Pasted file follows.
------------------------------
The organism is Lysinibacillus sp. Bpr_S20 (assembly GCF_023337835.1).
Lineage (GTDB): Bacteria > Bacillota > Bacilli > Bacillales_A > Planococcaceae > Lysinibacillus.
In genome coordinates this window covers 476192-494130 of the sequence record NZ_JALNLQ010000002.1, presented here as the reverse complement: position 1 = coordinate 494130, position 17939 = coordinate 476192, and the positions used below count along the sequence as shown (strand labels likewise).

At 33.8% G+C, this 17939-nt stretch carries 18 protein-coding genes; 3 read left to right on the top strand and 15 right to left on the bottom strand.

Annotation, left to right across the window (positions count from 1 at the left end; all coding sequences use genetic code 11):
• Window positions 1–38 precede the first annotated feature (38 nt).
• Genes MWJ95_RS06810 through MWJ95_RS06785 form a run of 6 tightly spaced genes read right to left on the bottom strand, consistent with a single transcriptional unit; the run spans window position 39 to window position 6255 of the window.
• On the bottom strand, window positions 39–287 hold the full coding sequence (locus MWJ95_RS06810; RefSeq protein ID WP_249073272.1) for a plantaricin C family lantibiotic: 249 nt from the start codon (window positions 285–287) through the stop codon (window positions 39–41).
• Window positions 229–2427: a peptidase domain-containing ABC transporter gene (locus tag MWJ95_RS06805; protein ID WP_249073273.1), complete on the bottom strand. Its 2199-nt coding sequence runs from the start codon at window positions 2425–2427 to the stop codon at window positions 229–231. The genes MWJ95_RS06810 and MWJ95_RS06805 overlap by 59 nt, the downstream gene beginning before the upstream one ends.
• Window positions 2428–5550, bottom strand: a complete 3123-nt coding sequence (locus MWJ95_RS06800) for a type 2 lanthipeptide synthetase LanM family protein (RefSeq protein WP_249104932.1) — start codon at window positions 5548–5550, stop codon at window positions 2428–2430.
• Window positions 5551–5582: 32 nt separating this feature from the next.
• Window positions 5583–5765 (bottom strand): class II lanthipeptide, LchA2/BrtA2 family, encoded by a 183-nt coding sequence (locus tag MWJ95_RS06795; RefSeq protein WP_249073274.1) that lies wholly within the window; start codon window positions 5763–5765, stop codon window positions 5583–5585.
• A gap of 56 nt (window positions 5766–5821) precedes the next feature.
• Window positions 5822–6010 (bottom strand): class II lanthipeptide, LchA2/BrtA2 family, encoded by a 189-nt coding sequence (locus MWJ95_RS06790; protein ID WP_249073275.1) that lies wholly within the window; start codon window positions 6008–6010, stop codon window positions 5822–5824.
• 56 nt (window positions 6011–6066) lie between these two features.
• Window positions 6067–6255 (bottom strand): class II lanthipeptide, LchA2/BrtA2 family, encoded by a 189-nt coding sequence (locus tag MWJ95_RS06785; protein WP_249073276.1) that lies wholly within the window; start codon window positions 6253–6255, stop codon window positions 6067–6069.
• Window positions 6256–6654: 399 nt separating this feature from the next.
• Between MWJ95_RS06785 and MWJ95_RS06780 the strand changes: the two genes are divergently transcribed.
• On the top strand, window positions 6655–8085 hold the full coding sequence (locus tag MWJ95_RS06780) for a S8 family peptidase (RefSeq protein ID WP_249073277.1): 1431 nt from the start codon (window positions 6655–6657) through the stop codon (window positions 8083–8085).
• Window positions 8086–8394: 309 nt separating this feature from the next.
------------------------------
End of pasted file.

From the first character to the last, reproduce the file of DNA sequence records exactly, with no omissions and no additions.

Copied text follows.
The organism is Lysinibacillus sp. Bpr_S20 (assembly GCF_023337835.1).
Lineage (GTDB): Bacteria > Bacillota > Bacilli > Bacillales_A > Planococcaceae > Lysinibacillus.
In genome coordinates this window covers 476192-494130 of the sequence record NZ_JALNLQ010000002.1, presented here as the reverse complement: position 1 = coordinate 494130, position 17939 = coordinate 476192, and the positions used below count along the sequence as shown (strand labels likewise).

At 33.8% G+C, this 17939-nt stretch carries 18 protein-coding genes; 3 read left to right on the top strand and 15 right to left on the bottom strand.

Annotation, left to right across the window (positions count from 1 at the left end; all coding sequences use genetic code 11):
• Window positions 1–38 precede the first annotated feature (38 nt).
• Genes MWJ95_RS06810 through MWJ95_RS06785 form a run of 6 tightly spaced genes read right to left on the bottom strand, consistent with a single transcriptional unit; the run spans window position 39 to window position 6255 of the window.
• On the bottom strand, window positions 39–287 hold the full coding sequence (locus MWJ95_RS06810; RefSeq protein ID WP_249073272.1) for a plantaricin C family lantibiotic: 249 nt from the start codon (window positions 285–287) through the stop codon (window positions 39–41).
• Window positions 229–2427: a peptidase domain-containing ABC transporter gene (locus tag MWJ95_RS06805; protein ID WP_249073273.1), complete on the bottom strand. Its 2199-nt coding sequence runs from the start codon at window positions 2425–2427 to the stop codon at window positions 229–231. The genes MWJ95_RS06810 and MWJ95_RS06805 overlap by 59 nt, the downstream gene beginning before the upstream one ends.
• Window positions 2428–5550, bottom strand: a complete 3123-nt coding sequence (locus MWJ95_RS06800) for a type 2 lanthipeptide synthetase LanM family protein (RefSeq protein WP_249104932.1) — start codon at window positions 5548–5550, stop codon at window positions 2428–2430.
• Window positions 5551–5582: 32 nt separating this feature from the next.
• Window positions 5583–5765 (bottom strand): class II lanthipeptide, LchA2/BrtA2 family, encoded by a 183-nt coding sequence (locus tag MWJ95_RS06795; RefSeq protein WP_249073274.1) that lies wholly within the window; start codon window positions 5763–5765, stop codon window positions 5583–5585.
• A gap of 56 nt (window positions 5766–5821) precedes the next feature.
• Window positions 5822–6010 (bottom strand): class II lanthipeptide, LchA2/BrtA2 family, encoded by a 189-nt coding sequence (locus MWJ95_RS06790; protein ID WP_249073275.1) that lies wholly within the window; start codon window positions 6008–6010, stop codon window positions 5822–5824.
• 56 nt (window positions 6011–6066) lie between these two features.
• Window positions 6067–6255 (bottom strand): class II lanthipeptide, LchA2/BrtA2 family, encoded by a 189-nt coding sequence (locus tag MWJ95_RS06785; protein WP_249073276.1) that lies wholly within the window; start codon window positions 6253–6255, stop codon window positions 6067–6069.
• Window positions 6256–6654: 399 nt separating this feature from the next.
• Between MWJ95_RS06785 and MWJ95_RS06780 the strand changes: the two genes are divergently transcribed.
• On the top strand, window positions 6655–8085 hold the full coding sequence (locus tag MWJ95_RS06780) for a S8 family peptidase (RefSeq protein ID WP_249073277.1): 1431 nt from the start codon (window positions 6655–6657) through the stop codon (window positions 8083–8085).
• Window positions 8086–8394: 309 nt separating this feature from the next.